As we look ahead to CES in the future, many of us can’t help but wonder if it will turn into another SXSW where no stone is left unturned and the real focus of the show disappears in all the noise. Is CES becoming too big for its own good?

Maybe Apple’s refusal to attend has been the right move all along.

Brews and Books to Support Children’s Literacy

By Danielle Coe (@danibird)

As we gear up for the holidays, SHIFT’s San Francisco office is excited to host the first ever Brews and Books fundraiser mixer this Thursday, Dec. 1. Joined by clients, friends and local reporters, we’ll spend the evening tasting delicious beers from San Francisco locals Rogue Ales, all for a good cause.

As PR professionals at SHIFT, our everyday revolves around reading as we stay up to date with news in pubs like Mashable, GigaOM, The New York Times and The Wall Street Journal, not to mention the overwhelming role writing plays in our job as communicators with both clients and media; so spreading the value of reading is a cause close to all of us. We are proud to support Garfield Elementary School in San Francisco by partnering with First Book, a nonprofit organization that has provided more than 85 million new books to children in low-income communities throughout the U.S. and Canada. On Thursday, in addition to sampling beers we’ll be asking for donations to help us reach our goal of $1000 to support Garfield.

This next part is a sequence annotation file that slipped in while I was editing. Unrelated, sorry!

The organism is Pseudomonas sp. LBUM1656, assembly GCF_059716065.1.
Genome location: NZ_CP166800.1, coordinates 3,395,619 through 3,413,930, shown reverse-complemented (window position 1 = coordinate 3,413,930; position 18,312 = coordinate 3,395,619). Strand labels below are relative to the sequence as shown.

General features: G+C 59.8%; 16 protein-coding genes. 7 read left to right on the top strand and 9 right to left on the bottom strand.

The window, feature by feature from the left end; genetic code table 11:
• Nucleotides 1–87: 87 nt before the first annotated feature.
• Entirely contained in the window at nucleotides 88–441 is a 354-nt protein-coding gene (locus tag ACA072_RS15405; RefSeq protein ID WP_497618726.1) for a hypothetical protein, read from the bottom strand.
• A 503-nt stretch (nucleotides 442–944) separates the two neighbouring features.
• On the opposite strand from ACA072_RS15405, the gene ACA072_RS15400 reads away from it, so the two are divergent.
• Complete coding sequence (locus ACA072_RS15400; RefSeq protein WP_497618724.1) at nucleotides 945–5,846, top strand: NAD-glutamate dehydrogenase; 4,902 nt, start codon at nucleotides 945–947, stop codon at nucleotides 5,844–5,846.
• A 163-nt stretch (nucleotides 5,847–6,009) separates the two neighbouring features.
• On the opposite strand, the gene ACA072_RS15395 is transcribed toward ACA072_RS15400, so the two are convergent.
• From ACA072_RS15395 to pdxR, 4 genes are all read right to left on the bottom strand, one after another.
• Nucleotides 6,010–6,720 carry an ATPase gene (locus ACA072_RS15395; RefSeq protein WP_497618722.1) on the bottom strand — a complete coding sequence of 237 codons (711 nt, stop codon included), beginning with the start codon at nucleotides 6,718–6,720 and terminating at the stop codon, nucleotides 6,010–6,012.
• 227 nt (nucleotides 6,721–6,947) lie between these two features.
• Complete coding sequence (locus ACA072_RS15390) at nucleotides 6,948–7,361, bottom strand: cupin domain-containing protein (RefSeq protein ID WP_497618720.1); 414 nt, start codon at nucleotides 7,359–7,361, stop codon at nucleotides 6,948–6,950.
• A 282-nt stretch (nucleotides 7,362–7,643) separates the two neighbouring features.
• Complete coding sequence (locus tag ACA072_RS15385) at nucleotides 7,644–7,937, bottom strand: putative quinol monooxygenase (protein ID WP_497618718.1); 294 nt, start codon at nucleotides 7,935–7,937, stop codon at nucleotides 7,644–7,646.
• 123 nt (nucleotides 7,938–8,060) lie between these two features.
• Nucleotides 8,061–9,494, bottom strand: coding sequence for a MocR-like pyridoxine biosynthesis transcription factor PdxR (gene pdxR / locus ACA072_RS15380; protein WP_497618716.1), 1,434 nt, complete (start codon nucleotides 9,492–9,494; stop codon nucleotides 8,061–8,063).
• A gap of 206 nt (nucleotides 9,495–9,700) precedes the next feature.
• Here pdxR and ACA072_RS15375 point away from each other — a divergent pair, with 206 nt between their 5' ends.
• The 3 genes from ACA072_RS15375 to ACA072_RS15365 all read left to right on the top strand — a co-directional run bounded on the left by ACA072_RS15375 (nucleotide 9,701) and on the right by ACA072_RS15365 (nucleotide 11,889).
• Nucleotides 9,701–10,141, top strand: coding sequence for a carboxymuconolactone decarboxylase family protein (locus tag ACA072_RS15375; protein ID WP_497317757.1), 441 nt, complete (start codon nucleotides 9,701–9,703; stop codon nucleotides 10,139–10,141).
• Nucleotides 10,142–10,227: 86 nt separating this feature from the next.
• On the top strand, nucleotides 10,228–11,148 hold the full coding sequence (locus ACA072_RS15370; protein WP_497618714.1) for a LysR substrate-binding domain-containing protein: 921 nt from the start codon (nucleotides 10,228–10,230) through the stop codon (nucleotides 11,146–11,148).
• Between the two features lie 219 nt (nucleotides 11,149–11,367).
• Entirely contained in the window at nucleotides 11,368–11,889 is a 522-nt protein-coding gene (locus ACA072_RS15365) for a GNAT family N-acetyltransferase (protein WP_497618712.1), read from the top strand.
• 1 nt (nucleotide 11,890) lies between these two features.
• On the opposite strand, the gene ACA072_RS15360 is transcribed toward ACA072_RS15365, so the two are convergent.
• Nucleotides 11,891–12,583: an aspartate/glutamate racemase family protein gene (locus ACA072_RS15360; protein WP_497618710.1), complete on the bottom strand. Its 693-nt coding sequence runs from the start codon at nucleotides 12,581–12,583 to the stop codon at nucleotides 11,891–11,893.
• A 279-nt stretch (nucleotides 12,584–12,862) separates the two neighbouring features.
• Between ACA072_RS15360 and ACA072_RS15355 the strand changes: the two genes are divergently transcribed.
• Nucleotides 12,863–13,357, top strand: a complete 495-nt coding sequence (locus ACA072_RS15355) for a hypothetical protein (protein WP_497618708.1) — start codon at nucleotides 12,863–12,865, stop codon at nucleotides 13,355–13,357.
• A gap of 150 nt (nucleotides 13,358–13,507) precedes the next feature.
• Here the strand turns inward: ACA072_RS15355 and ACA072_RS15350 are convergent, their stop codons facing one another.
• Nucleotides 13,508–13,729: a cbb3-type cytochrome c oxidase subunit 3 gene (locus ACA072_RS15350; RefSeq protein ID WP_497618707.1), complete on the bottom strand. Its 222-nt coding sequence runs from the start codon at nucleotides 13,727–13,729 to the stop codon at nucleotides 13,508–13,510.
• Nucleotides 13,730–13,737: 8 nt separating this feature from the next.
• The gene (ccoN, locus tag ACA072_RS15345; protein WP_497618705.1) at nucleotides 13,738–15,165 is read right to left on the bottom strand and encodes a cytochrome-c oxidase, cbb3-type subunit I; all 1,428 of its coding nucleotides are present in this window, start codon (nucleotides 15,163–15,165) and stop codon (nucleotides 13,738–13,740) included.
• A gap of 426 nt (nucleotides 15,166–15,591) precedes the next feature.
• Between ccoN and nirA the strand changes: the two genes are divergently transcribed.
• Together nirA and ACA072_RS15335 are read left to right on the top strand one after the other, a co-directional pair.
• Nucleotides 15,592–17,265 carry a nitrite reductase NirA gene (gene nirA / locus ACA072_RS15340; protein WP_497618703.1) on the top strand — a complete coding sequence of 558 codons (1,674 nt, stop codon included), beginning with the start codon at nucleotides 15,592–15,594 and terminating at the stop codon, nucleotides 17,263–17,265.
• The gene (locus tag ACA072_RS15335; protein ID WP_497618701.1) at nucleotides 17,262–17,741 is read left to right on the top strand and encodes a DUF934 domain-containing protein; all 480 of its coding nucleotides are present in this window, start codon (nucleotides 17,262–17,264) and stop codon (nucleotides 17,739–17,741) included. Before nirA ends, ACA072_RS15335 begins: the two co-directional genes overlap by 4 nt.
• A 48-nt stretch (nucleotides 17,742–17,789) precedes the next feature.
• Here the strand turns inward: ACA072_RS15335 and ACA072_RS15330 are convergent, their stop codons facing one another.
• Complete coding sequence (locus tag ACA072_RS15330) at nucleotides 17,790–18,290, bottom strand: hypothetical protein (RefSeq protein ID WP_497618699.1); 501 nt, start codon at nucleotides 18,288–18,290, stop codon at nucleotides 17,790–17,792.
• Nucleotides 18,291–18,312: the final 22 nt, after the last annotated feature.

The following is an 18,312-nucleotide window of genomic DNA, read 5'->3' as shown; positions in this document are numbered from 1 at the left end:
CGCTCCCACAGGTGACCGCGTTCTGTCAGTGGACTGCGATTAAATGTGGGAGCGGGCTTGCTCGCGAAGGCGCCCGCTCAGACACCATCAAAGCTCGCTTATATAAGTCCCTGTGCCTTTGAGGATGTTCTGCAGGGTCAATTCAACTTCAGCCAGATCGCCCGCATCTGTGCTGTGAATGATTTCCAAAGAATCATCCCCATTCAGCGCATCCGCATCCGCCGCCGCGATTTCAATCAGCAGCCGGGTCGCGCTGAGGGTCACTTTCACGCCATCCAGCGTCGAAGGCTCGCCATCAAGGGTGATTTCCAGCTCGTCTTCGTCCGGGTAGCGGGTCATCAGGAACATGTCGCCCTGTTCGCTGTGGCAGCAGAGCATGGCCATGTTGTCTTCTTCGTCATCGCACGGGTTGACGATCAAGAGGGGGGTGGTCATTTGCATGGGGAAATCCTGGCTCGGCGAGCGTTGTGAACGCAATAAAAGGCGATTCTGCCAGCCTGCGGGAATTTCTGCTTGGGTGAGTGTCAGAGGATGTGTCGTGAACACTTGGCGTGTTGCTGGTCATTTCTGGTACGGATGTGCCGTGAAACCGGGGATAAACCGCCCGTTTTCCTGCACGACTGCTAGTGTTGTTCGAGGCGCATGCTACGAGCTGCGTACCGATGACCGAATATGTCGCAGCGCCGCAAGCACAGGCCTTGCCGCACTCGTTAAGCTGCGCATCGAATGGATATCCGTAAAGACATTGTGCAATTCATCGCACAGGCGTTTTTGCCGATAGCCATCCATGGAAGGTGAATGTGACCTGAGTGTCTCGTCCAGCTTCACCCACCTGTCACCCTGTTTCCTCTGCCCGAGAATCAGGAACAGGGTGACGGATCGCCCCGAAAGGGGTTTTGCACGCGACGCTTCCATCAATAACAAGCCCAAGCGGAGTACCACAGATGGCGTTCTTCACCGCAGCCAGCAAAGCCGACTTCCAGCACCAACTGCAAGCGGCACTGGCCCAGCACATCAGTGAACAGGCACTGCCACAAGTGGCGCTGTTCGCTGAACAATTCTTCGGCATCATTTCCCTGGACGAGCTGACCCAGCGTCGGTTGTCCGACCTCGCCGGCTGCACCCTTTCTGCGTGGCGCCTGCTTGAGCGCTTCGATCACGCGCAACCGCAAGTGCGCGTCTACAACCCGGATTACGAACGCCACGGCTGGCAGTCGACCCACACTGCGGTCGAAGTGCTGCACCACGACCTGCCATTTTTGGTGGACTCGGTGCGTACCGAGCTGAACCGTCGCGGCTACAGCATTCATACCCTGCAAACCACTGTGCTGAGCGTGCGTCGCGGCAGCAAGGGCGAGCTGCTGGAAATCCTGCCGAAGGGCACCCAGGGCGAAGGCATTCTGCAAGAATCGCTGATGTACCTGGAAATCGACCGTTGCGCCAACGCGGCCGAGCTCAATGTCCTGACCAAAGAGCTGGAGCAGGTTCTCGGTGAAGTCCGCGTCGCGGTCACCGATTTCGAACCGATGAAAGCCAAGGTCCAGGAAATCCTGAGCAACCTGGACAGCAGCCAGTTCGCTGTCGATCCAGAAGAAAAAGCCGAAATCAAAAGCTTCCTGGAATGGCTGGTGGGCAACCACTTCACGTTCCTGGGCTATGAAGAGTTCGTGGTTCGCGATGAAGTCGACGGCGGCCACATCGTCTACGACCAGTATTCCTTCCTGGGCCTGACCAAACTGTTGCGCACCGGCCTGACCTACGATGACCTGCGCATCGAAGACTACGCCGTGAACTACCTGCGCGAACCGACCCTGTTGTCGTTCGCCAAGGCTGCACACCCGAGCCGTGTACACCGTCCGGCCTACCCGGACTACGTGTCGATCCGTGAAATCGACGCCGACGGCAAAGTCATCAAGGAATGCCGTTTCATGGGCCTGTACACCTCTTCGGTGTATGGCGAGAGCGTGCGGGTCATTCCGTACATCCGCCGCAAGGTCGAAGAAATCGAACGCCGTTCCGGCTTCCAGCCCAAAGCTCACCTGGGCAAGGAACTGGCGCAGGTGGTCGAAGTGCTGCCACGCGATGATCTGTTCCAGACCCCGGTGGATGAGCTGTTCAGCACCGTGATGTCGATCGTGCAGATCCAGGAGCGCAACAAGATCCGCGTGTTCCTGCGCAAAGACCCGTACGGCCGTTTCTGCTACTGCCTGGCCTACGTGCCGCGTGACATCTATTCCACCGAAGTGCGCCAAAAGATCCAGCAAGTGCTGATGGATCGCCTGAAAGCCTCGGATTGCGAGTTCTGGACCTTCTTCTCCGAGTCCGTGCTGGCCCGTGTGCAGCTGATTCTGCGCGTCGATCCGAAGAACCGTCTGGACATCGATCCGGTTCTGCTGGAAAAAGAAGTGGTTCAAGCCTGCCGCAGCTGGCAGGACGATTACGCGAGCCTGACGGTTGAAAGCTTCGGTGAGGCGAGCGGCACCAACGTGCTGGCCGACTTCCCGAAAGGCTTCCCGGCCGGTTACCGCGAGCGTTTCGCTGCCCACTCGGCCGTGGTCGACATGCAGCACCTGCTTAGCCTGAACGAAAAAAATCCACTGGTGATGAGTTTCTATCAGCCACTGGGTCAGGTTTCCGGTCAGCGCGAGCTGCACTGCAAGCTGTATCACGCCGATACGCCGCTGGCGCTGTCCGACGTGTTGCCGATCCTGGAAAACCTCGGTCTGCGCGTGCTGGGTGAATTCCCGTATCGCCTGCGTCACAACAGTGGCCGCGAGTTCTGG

Once we’ve reached our goal, First Book will work with Garfield to pick out books from the organization’s online Marketplace. The books are on average $2.50 each, meaning that our contribution will go a long way to help replenish Garfield’s collection.